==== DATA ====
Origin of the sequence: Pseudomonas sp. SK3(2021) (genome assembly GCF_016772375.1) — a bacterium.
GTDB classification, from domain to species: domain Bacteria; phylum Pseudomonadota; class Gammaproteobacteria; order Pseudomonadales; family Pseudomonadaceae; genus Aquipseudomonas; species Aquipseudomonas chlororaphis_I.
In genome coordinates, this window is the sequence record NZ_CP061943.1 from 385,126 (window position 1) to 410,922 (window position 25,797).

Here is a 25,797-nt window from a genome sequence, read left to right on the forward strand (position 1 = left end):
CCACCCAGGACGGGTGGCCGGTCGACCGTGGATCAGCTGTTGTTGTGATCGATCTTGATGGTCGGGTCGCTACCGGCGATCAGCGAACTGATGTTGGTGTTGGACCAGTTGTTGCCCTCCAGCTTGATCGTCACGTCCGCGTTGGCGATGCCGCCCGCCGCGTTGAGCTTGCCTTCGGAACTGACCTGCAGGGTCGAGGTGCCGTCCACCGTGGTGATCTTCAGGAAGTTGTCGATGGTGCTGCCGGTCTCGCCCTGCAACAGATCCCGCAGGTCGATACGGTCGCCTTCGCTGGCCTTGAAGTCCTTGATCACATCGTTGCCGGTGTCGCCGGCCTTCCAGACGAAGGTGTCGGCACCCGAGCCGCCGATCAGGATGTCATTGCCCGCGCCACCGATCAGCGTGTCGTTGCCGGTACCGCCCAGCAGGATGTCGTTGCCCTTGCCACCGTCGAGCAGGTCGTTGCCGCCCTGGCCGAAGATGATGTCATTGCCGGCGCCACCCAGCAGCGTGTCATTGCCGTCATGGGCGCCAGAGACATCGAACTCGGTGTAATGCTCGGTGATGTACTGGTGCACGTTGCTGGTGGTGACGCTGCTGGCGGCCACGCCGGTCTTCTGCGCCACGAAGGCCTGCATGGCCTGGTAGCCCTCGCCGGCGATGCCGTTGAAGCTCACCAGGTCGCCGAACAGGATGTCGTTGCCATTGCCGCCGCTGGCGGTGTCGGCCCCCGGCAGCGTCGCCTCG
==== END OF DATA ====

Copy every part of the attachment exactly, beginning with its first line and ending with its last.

Origin of the sequence: Pseudomonas sp. SK3(2021) (genome assembly GCF_016772375.1) — a bacterium.
GTDB classification, from domain to species: domain Bacteria; phylum Pseudomonadota; class Gammaproteobacteria; order Pseudomonadales; family Pseudomonadaceae; genus Aquipseudomonas; species Aquipseudomonas chlororaphis_I.
In genome coordinates, this window is the sequence record NZ_CP061943.1 from 385,126 (window position 1) to 410,922 (window position 25,797).

Here is a 25,797-nt window from a genome sequence, read left to right on the forward strand (position 1 = left end):
CCACCCAGGACGGGTGGCCGGTCGACCGTGGATCAGCTGTTGTTGTGATCGATCTTGATGGTCGGGTCGCTACCGGCGATCAGCGAACTGATGTTGGTGTTGGACCAGTTGTTGCCCTCCAGCTTGATCGTCACGTCCGCGTTGGCGATGCCGCCCGCCGCGTTGAGCTTGCCTTCGGAACTGACCTGCAGGGTCGAGGTGCCGTCCACCGTGGTGATCTTCAGGAAGTTGTCGATGGTGCTGCCGGTCTCGCCCTGCAACAGATCCCGCAGGTCGATACGGTCGCCTTCGCTGGCCTTGAAGTCCTTGATCACATCGTTGCCGGTGTCGCCGGCCTTCCAGACGAAGGTGTCGGCACCCGAGCCGCCGATCAGGATGTCATTGCCCGCGCCACCGATCAGCGTGTCGTTGCCGGTACCGCCCAGCAGGATGTCGTTGCCCTTGCCACCGTCGAGCAGGTCGTTGCCGCCCTGGCCGAAGATGATGTCATTGCCGGCGCCACCCAGCAGCGTGTCATTGCCGTCATGGGCGCCAGAGACATCGAACTCGGTGTAATGCTCGGTGATGTACTGGTGCACGTTGCTGGTGGTGACGCTGCTGGCGGCCACGCCGGTCTTCTGCGCCACGAAGGCCTGCATGGCCTGGTAGCCCTCGCCGGCGATGCCGTTGAAGCTCACCAGGTCGCCGAACAGGATGTCGTTGCCATTGCCGCCGCTGGCGGTGTCGGCCCCCGGCAGCGTCGCCTCG